This year, gay-inclusive rugby squad The King’s Cross Steelers celebrate its 20th anniversary. To mark that milestone, we’ve hooked with some of the scrummy teammates to find out more about the men beneath the shorts. First up, we meet financial controller for an airline caterer Marc Landon, 34, who lives in Clapham.

Marc, how long have you been in the KX Steelers? 

I started back in July 2015. I remember someone from the Steelers handing me a flyer in the Two Brewers  in Clapham for a ‘Try Rugby’ day, which is basically an open day for guys who have little or no rugby background. I’d played a couple of times a school but didn’t pursue it and had always thought about giving it another go before I got too old. So I went down to this introductory day and I haven’t looked back since. From starting in July I played my first game in the following November.

How often do you play?

In season it’s usually two training sessions per week and a game most weekends. I play for the second team and we’re lucky enough to be in a league so we get regular games against other Essex teams.

Had you always been in to sport?

I was into various sports at school but spent a lot of time doing athletics. My main event was the hammer throw and got to a fairly decent level whilst at school. I lost interest in sports after leaving school though and only re-discovered exercise four or five years ago when I started running, primarily to lose some weight and improve my health. I set out to do a half marathon through work and it progressed from there really. I went on to train and complete the Amsterdam marathon in 2013. I did a couple of obstacle course races after that which were really good fun and then started rugby in 2015.

Is there a good bond between the players?

There is, especially with the guys that you play with on a weekly basis. You need to know that they’ve got your back on the pitch, and vice versa. With training, matches and socialising, we spend a lot of time together, so you get to know each other quite well.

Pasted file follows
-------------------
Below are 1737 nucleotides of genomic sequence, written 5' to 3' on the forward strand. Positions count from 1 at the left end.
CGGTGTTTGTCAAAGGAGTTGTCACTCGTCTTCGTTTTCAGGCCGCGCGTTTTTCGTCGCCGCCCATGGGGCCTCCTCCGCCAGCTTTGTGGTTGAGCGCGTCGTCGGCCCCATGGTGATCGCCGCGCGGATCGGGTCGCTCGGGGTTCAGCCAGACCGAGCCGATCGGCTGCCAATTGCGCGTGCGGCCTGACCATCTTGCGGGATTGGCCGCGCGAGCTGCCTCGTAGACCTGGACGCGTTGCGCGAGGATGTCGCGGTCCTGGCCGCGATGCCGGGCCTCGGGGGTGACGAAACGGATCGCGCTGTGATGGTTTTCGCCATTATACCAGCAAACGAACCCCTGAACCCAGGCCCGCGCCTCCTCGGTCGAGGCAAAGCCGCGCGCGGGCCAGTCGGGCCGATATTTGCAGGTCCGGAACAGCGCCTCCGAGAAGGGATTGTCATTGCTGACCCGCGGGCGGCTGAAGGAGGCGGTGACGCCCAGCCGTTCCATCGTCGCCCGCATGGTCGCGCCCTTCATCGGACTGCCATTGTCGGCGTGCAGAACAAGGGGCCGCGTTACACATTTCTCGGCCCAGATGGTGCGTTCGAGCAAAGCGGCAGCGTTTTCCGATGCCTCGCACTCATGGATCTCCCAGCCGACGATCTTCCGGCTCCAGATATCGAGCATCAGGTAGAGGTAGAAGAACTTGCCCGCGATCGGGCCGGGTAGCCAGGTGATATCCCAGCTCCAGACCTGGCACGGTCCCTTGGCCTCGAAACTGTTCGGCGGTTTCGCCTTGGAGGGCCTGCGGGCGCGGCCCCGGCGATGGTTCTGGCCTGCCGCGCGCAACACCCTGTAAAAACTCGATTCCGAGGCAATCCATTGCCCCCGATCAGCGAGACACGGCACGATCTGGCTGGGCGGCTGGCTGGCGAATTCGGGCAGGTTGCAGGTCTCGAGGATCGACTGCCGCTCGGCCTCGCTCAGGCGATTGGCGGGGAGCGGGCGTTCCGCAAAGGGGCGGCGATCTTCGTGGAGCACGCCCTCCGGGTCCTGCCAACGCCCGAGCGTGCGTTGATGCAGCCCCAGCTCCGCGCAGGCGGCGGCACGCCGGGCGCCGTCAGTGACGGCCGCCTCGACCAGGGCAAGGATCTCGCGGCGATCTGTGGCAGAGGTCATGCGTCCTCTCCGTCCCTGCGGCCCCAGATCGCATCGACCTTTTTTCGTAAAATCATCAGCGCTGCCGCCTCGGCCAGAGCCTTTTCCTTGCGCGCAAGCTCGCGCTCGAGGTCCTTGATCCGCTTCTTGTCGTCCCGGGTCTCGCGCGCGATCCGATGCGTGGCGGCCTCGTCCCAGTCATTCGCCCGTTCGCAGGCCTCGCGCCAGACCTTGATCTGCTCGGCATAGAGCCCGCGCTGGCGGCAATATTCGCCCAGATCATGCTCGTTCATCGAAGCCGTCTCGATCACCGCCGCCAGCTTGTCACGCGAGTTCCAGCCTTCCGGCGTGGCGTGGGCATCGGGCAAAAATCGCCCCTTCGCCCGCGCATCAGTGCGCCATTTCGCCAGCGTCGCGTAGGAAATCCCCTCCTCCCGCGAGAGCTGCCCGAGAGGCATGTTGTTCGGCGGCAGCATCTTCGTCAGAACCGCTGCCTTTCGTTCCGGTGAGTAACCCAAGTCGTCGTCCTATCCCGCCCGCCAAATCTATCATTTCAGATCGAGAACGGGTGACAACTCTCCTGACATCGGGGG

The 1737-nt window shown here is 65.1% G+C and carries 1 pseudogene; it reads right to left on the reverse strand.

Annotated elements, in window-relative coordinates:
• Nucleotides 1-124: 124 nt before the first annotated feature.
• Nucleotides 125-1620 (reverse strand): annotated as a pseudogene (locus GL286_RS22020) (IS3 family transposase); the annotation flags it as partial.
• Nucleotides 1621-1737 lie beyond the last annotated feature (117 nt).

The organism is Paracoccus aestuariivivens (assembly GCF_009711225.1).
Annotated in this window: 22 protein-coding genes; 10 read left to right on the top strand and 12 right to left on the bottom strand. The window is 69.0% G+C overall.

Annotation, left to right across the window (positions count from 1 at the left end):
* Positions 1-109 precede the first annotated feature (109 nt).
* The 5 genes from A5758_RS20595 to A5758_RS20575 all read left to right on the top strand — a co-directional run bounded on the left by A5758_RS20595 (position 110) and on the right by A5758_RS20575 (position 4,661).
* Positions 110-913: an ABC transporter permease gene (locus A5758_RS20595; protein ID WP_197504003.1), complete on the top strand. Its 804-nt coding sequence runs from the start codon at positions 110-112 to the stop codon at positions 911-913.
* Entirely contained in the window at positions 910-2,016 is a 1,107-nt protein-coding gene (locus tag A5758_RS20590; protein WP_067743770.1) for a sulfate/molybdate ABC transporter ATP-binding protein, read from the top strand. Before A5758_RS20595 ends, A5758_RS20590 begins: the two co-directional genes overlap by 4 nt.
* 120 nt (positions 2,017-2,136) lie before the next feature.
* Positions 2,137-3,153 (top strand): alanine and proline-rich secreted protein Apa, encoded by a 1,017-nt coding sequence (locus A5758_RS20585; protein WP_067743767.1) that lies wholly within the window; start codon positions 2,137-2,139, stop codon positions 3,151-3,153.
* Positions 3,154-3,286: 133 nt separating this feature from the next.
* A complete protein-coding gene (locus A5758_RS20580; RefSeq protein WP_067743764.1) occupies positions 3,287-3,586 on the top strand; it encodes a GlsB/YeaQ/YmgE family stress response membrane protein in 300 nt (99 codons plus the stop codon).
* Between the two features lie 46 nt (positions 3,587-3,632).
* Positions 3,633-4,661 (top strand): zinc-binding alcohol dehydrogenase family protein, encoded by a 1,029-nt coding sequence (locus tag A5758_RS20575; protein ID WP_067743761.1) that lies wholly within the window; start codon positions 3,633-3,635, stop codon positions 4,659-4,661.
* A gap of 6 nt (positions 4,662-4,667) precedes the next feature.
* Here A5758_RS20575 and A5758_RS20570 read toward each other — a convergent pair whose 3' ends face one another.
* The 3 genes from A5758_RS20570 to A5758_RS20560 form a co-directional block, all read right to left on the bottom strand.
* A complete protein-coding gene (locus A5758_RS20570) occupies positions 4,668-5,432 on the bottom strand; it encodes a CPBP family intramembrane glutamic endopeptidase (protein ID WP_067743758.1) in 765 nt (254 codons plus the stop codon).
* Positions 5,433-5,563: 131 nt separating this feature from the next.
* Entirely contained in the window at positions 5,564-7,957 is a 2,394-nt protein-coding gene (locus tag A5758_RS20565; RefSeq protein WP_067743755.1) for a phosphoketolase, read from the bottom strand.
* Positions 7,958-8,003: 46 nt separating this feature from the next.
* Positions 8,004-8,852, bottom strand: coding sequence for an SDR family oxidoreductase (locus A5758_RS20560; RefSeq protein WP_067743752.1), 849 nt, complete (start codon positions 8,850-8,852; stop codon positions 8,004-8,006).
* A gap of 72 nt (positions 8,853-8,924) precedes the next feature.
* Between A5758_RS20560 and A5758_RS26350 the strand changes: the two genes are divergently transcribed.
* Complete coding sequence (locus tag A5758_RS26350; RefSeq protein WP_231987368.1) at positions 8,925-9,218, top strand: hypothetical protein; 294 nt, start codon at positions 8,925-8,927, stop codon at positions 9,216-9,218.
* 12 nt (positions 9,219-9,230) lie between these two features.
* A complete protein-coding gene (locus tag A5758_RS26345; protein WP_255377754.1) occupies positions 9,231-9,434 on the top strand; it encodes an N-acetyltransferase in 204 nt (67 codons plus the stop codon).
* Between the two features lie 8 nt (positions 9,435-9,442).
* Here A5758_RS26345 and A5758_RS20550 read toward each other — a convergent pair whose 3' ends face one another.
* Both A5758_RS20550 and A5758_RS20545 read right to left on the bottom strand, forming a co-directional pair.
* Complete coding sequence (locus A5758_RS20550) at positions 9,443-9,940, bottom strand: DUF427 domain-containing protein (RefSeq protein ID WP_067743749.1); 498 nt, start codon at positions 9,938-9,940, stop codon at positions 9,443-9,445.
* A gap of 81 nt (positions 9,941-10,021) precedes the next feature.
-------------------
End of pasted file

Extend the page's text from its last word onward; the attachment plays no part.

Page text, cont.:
Please Credit Adrian Lourie/Meat on all usage. 07804906540 Marc Landon & Gary Webb Lock & Number 8 with The Kings Cross Steelers

Marc and boyfriend Gary shot by Adrian Lourie for Meat 

Some might think it’s a great place for dating – is it?

Well, I’m probably a bit biased on this as I met my partner through the Steelers. I think there have been some instances where some have come down primarily to find a guy rather than the rugby and haven’t lasted too long. Rugby is tough, so you need to love it.

You did the shoot for Meat recently in your pants – what was that experience like?  

The experience was brilliant. We started off in full kit and then gradually took items off. The photographer was really good at putting me at ease. I felt strangely comfortable stripping off in front of the camera. The first part of the shoot was with my partner Gary so we had each other for moral support.

Why do you think it’s still so hard for gay guys to come out in sport?

I honestly don’t know. There shouldn’t be any issue and it’s really refreshing to see recent positive results. However, it would be nice to see no results – either positive or negative. It shouldn’t be a news story. I think rugby is ahead of the game in terms of perception from the fans; football is a different kettle of fish and I think they’ve still got a long way to come before footballers could feel comfortable doing so.

Is it important to have gay sports teams?